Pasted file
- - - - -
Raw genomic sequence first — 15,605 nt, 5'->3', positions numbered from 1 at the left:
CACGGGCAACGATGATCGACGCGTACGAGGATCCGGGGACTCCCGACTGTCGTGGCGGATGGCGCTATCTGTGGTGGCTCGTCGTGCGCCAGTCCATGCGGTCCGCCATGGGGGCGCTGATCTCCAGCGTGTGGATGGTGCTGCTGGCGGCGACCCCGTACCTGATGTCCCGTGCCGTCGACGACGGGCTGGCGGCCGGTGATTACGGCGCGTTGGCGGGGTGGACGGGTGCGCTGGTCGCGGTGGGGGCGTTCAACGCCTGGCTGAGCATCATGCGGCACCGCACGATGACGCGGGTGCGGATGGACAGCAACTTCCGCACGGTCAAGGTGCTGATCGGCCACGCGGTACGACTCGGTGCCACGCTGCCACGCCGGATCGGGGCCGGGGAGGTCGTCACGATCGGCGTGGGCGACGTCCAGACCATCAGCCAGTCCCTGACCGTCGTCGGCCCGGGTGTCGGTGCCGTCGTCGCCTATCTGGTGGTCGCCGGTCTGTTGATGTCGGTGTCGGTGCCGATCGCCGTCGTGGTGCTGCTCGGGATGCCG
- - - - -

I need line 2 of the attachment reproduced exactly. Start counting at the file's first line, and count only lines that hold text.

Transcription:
CACGGGCAACGATGATCGACGCGTACGAGGATCCGGGGACTCCCGACTGTCGTGGCGGATGGCGCTATCTGTGGTGGCTCGTCGTGCGCCAGTCCATGCGGTCCGCCATGGGGGCGCTGATCTCCAGCGTGTGGATGGTGCTGCTGGCGGCGACCCCGTACCTGATGTCCCGTGCCGTCGACGACGGGCTGGCGGCCGGTGATTACGGCGCGTTGGCGGGGTGGACGGGTGCGCTGGTCGCGGTGGGGGCGTTCAACGCCTGGCTGAGCATCATGCGGCACCGCACGATGACGCGGGTGCGGATGGACAGCAACTTCCGCACGGTCAAGGTGCTGATCGGCCACGCGGTACGACTCGGTGCCACGCTGCCACGCCGGATCGGGGCCGGGGAGGTCGTCACGATCGGCGTGGGCGACGTCCAGACCATCAGCCAGTCCCTGACCGTCGTCGGCCCGGGTGTCGGTGCCGTCGTCGCCTATCTGGTGGTCGCCGGTCTGTTGATGTCGGTGTCGGTGCCGATCGCCGTCGTGGTGCTGCTCGGGATGCCG